4. Love the wallet! I bought myself a new point and shoot camera and put it in my stocking (Santa must have known my old one broke last week!). We deserve it. I’m glad your kids got to see you open something – it was very sweet of Sadie to be concerned for you.

  5. I am a huge fan of brightly colored wallets. In fact, my last wallet (before I swapped it out for a truly fabulous wallet that was a gift from my father-in-law on our Israel trip last spring) was one just that shade of yellow. It is still sitting in my drawer, and I will definitely come back to it when I am looking for a change. I’m glad you didn’t forget yourself too. It’s good for your kids to see you treating yourself also. My mom always did, and I think that we are better off for seeing it. Safe travels today!

  6. This is a great post and I have to come out and admit it – I’m totally guilty of not getting anything. I always say that I don’t want or need anything and everything usually goes to the kids. What really hit home for me when you write about subliminally teaching kids that deprivation is a virtue, because it is not but I’m pretty sure that’s the message I’m sending.
    Thanks for this inspiring-to-me post and happy holidays!

  7. That *is* a lovely wallet! Good lesson in there for your children. I have to tell you, we were never a ‘gift every night of Chanukah’ family. We got one gift and we were done. I wonder if anyone else does that. Happy Chanukah and Merry Christmas!

  8. I have boys, so even though they are technically old enough to buy mom a gift themselves – my mom still does it for them. Someday they will marry, and if I play my part right maybe my future daughters will give me gifts. (My stepchildren gave me a gift this year and it was lovely to be thought of!)

  9. In my “shoulda married a Jew fantasy life” I figured he’d get me 7 gifts and I’d only have to respond with one in order to best respect our own heritage.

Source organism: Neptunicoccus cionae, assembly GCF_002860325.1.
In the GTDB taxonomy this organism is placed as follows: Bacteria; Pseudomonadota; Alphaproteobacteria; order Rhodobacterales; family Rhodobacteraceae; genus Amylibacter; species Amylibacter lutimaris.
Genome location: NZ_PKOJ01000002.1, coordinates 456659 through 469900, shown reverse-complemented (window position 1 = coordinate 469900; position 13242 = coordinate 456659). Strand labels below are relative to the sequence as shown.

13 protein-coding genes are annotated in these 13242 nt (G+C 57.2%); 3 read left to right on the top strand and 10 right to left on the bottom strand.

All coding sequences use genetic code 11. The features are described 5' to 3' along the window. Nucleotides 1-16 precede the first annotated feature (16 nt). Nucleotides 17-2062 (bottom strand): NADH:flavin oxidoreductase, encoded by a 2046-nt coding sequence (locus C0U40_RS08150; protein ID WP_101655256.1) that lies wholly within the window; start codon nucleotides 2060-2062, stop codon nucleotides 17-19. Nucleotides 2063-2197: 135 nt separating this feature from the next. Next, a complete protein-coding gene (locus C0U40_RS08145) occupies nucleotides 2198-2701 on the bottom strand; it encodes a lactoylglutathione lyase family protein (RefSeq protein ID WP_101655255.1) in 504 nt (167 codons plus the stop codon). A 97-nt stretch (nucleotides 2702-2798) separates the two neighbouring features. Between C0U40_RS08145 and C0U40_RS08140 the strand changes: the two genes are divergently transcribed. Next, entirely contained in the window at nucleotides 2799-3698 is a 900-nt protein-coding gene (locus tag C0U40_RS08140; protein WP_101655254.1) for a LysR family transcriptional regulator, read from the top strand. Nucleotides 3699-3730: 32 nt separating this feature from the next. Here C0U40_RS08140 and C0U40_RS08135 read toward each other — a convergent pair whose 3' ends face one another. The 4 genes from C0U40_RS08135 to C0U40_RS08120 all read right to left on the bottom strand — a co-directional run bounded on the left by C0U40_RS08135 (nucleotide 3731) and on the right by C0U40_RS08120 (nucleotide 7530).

I don’t think I quite considered the unspoken messages of gift-giving but I think you’re spot-on. (I daresay my therapist would agree.).
    I refused to cook Lizzie another egg at breakfast this morning because after plating Christmas breakfast for the other 5, I had just sat down to my own and I was sick of waiting on people. Merry Christmas. 🙂

  10. A wonderful lesson that I need to learn myself. Thank you for sharing! On a completely separate note – I feel like this is your first Yeah Write post that sounds like you do when you write your other posts. I LOVE it! You are an amazing writer and person from what I know from your writing. I am glad you show it in this Yeah Write post. Thank you for sharing yourself.

  11. That’s a beautiful wallet! I love bright colored wallets too; mine is red. Good on you for doing that! I totally agree – its important to teach our kids lessons about receiving as we’ll as giving. Hope your holidays have been joyful! (The line about Zappos & Amazon is hilarious! That’s so me too.)

  12. My husband and I don’t exchange gifts. My kids are old enough to notice this. Before Christmas I bought a few cardigans for myself on a night that I’d gone out for gift shopping for others. My oldest daughter was so excited that I’d gotten something for me even though there was nothing in the bags for her (there was; I’d just left that stuff in the car until they went to bed.) I’m glad you showed them that you are deserving of presents too.